As a general rule, cigars with larger ring gauges tend to be fuller flavored (there is normally more ligero and less volado in the blend), smoke more smoothly and slowly, and heat up slower than those with small ring gauges. They also tend to be better made than the smaller ones (which are the sizes recently qualified apprentices start on).
Cigars with small ring gauges often have little or no ligero tobacco in the filler blend. If there is no hurry, large ring gauge cigars are almost always the preferred choice of connoisseurs or experienced cigar smokers.
The beginner, however, is advised to choose a relatively small cigar, say a minuto or carolina, and then move up to the bigger sizes of a mild brand (see The Cigar Directory). Jamaican cigars, such as Macanudo (also made in the Dominican Republic), tend to be mild, or try H. Upmann among Havanas. A cervante is probably the best cigar above the corona size to move up to when you feel you have gone beyond the beginner stage.
A number of cigar experts, including the legendary Zino Davidoff, have pontificated about a person's physical appearance related to cigar size. The Cubans have a saying: As you approach 30, you have a 30 ring gauge; as you approach 50, you have a 50 ring gauge. It is true smoking a fat cigar can sometimes look rather comical or pretentious if you are very small or thin. However, on the whole, this is basically hogwash. What size of cigar you smoke is entirely up to you and your wallet. But there is a case to be made about what sort of cigar to smoke at what time of day. Most smokers prefer milder, smaller cigars in the morning, or after a light lunch. The seasoned smoker, however, might go for something like a robusto after a heavy lunch; a lot of flavor packed into a reasonably short smoke. Certainly, most experienced smokers prefer a big, full-bodied cigar after a heavy meal or late at night, partly because a thin cigar will not last very long, but also because a mild one isn't so satisfying on a full stomach. So they will select a belicoso, Churchill, or double corona. By the same token, smoking a heavy cigar before dinner is likely to spoil your appetite and play havoc with your taste buds. Much the same consideration applies when people have strong drinks like port or brandy after dinner, rather than something lighter, which they will take before or during dinner. If you want to compare cigars, it is best to smoke them at similar times of day, taking meals and location into account, too.
When you choose a cigar, you should first make sure that the wrapper is intact (if not, reject it) and has a healthy sheen. You should also make sure that it isn't too dry or brittle (otherwise it will taste harsh) and that there is a noticeable bouquet (if not, the cigar has probably been badly stored). A good cigar should be neither too firm nor too soft. If the wrapper is heavily veined, the cigar should be rejected: quality control let that one slip by accident.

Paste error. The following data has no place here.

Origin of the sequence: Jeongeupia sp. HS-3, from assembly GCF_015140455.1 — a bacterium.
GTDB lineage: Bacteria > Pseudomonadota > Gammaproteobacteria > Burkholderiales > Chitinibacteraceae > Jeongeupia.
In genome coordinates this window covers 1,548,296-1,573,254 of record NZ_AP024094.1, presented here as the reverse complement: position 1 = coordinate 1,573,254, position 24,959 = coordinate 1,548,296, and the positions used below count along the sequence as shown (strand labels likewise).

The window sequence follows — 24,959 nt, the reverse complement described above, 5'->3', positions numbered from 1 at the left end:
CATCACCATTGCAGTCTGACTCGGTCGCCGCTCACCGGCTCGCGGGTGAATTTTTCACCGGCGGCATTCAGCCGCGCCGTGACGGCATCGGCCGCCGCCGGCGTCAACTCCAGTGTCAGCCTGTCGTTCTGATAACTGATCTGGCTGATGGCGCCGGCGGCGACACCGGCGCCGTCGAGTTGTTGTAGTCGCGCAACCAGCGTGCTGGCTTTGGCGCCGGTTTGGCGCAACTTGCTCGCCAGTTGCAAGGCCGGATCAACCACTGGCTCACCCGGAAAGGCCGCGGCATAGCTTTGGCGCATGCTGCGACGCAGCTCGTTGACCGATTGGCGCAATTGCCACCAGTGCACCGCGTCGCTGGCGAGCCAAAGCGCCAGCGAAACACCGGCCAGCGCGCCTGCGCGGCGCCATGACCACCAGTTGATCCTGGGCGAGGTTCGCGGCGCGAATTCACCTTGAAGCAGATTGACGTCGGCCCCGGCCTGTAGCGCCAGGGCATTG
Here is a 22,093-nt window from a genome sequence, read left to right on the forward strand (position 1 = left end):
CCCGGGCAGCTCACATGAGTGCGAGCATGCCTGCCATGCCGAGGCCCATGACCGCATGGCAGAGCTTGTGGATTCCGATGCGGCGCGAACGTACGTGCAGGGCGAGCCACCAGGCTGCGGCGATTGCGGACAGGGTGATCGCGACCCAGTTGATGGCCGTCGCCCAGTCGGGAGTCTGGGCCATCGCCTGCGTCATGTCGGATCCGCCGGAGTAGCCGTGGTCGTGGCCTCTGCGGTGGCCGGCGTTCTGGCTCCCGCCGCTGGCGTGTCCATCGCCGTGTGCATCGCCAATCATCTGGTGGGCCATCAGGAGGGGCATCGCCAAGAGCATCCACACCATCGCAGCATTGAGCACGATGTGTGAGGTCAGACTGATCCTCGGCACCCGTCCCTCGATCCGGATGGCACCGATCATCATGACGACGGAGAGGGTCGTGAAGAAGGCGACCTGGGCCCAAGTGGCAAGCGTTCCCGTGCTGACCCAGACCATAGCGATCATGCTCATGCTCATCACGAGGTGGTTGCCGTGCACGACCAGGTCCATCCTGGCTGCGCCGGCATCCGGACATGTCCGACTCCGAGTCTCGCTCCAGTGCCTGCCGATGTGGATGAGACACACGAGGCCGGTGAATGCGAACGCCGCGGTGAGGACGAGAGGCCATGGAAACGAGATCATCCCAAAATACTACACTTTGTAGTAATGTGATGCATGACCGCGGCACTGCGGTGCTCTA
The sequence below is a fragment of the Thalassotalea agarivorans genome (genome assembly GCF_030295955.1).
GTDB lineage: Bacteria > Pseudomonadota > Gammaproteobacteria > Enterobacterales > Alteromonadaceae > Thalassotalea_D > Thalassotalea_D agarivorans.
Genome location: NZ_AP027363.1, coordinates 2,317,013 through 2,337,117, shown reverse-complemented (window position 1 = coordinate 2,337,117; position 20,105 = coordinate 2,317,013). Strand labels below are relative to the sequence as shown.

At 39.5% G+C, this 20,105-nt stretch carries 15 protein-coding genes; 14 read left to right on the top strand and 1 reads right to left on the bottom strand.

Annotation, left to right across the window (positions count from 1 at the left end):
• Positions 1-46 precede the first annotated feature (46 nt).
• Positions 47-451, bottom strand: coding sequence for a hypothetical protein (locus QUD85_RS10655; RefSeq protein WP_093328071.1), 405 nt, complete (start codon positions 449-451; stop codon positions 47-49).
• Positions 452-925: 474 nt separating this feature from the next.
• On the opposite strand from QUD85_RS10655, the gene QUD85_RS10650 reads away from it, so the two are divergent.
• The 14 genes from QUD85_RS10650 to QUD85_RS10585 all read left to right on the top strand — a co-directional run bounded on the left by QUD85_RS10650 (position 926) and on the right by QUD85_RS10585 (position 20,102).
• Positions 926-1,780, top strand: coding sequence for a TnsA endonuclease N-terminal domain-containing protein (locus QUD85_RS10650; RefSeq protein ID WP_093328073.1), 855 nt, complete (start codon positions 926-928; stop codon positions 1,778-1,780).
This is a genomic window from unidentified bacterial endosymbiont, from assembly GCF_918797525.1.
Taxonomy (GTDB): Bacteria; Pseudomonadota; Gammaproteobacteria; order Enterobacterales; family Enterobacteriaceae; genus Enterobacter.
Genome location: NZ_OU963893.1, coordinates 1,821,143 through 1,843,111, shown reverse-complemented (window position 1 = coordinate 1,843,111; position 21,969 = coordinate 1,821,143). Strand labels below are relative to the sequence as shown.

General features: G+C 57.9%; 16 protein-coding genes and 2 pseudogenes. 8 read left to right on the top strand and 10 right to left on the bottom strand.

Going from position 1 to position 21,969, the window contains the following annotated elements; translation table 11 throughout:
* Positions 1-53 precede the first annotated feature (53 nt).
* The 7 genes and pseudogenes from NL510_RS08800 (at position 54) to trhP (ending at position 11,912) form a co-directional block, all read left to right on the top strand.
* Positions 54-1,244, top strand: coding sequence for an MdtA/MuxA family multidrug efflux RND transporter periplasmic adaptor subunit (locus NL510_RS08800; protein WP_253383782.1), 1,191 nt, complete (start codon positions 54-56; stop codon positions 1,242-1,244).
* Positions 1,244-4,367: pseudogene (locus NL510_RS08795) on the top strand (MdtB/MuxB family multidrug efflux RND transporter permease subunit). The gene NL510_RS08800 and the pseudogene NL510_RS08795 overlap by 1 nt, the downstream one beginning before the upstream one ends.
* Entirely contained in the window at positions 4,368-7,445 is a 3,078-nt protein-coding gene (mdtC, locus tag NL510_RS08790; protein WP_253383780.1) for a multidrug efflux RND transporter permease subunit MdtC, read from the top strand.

The color of a cigar's wrapper (and that part of the filler that you can see) will give you some clues as to its quality, though it is a fallible test since the filler blend is the key to its flavor. As a rule of thumb, the darker a cigar, the more full-bodied and sweeter (since darker wrappers contain more sugar) it is likely to be. Cigars, if properly stored, continue to mature and ferment in their cedar boxes. This aging process during which a cigar loses acidity is not unlike the maturing of good wine. Fuller-bodied cigars, particularly those with big ring gauges, tend to age better than milder ones. But, it should be noted that some full-bodied brands such as Cohiba and Montecristo (apart, perhaps from the very largest sizes) don't age particularly well because the tobacco is fermented for longer period than normal cigars (a complete extra fermentation in the case of Cohiba), thus leaving little room for further maturation. There are even those who argue that if tobacco has been properly fermented, it is very unlikely to mature further (and if it has been fermented too little, it cannot mature at all).
Milder cigars, particularly those with pale wrappers, will merely lose their bouquet if kept too long. In general, you should smoke lighter cigars before darker ones. Wrappers that are destined to age well start off oily, and get slightly darker and oilier as they mature.
Most importers of fine handmade cigars take care to age them a little before releasing them to the public (about two years for Havana cigars taken into Britain). There are no hard and fast rules about how long cigars should be left to mature (it can often be a matter of luck), but some experts state that cigars aged for six to ten years will be in the peak of condition. Others warn, quite rightly, that even if they are stored under ideal conditions, most cigars will slowly lose their bouquet. If storage conditions are less than ideal, they will also become dry. Even if properly stored, it's probably sensible not to keep cigars for more than 10 years. By that time, they're unlikely to get any better, and almost certainly will have lost some of their bouquet.
Cigars should be smoked either within three months of manufacture or, failing that, not for at least a year after they are made. The intervening "period of sickness" as it is known, when the maturing process starts, is the worst time to smoke a cigar.